News / Arts & Entertainment

Museum Gives California Youth a Taste of Winter

California Kids Get Taste of Winter at Museumi
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December 27, 2013 9:01 PM
Snow is a part of winter in many parts of the United States, but it's a distant reality in temperate areas of the country. VOA's Mike O'Sullivan reports from Pasadena, California, that some children are getting hands-on exposure to the icy element, despite the warm weather.
Mike O'Sullivan
— Snow is a part of winter in many parts of the United States, but it's a distant reality in temperate areas of the country. In Pasadena, California, some children in the sun-drenched state are getting hands-on exposure to the frozen flakes, despite the warm weather.

It's a curious white substance, and it's cold. Many of these kids are having their first experience with snow, and a chance to make a snowman with their parents.

It's releasing her daughter's creativity, said Rong Liu. “She says, 'This is my first snowman. I'm excited.'”

As a child, Liu knew snow in her native China, but this is all new to her daughter, a Californian.

On each of five "snow days" at the Kidspace Children's Museum, there are stories related to snow, an ice fishing game, experiments with dry ice, and an explanation of the science behind precipitation.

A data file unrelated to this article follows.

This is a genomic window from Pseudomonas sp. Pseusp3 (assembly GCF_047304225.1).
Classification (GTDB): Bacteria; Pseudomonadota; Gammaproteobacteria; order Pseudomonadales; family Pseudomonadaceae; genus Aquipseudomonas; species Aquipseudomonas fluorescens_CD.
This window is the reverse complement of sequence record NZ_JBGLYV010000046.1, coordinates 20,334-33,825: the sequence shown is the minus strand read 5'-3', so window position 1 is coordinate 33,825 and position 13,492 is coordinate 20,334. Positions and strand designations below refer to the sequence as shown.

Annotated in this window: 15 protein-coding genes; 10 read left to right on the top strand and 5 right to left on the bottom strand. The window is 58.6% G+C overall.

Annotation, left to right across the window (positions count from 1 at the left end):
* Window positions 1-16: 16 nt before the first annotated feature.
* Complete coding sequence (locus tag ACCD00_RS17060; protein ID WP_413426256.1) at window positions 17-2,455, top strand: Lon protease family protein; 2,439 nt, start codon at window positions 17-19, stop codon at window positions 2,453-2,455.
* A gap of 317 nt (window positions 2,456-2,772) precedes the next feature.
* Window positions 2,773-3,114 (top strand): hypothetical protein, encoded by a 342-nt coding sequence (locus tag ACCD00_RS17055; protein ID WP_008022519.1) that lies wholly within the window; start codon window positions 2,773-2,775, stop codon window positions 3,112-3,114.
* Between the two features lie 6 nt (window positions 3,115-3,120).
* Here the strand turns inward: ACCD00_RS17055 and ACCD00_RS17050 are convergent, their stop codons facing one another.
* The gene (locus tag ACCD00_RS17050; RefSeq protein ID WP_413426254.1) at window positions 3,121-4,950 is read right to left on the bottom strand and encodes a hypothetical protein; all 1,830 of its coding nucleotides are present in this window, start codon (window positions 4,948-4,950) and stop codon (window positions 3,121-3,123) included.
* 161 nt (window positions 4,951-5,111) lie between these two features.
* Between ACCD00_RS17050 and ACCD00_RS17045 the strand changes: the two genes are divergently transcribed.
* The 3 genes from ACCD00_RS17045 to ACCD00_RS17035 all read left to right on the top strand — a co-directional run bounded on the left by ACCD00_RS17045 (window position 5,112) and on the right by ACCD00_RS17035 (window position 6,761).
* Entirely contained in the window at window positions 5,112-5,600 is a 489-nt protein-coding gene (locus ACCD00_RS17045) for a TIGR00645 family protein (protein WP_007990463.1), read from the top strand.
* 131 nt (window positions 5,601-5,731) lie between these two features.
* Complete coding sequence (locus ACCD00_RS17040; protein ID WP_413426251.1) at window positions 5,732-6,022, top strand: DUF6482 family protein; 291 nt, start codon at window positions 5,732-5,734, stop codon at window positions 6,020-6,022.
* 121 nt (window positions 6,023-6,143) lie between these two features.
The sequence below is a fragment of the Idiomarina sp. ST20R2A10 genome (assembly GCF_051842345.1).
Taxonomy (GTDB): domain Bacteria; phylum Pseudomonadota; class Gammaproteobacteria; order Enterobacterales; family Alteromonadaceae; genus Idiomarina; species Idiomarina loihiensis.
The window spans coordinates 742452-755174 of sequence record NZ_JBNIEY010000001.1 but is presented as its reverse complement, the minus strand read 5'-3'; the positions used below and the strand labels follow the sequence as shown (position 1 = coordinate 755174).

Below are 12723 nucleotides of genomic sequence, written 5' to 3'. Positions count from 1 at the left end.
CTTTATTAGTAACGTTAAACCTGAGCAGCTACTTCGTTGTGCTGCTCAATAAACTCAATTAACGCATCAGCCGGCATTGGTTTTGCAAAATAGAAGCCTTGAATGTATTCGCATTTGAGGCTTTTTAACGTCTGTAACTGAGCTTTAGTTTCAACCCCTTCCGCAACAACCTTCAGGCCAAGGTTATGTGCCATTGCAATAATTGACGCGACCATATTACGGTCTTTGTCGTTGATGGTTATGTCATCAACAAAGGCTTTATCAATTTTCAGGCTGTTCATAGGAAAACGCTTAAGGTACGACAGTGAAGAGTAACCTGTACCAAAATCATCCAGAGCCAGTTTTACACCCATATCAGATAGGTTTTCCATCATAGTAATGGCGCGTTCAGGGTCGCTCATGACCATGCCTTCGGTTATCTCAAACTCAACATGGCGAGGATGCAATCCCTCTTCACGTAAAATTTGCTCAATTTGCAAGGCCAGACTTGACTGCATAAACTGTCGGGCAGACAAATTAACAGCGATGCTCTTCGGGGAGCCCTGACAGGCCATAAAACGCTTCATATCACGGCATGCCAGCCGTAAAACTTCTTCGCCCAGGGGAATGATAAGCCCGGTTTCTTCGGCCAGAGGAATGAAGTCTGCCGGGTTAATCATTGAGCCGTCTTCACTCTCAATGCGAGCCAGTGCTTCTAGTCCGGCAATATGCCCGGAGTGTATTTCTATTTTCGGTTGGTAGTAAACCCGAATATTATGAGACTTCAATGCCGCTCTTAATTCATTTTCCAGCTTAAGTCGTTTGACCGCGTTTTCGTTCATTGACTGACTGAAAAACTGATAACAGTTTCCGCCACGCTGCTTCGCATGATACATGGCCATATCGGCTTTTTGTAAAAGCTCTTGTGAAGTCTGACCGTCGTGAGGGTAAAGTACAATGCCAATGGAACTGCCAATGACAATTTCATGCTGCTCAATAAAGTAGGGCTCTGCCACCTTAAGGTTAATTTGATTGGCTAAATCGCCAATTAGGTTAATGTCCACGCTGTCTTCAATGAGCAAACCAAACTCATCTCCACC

The snow arrives each day, just before the museum opens its doors.

Then come the families. Those who have been here before bring warm gloves and sweaters.

The museum's Julianne Sando said the kids can create make-believe worlds, the way kids do in northern climates.  

“They learn how to make a snowball, they maybe throw a snowball for the first time, they realize how slippery and cold snow is. So it's just a lot of exploration and interaction with snow,” she said.

That's something California kids seldom experience, which is just fine with Michael Sullivan, a parent.

“It's fun to come and visit, and play in the snow, but to live in it and drive in it every day, like some people do, that's not what I'd like to do," he said.

He said a few days of snow are more than enough for California.

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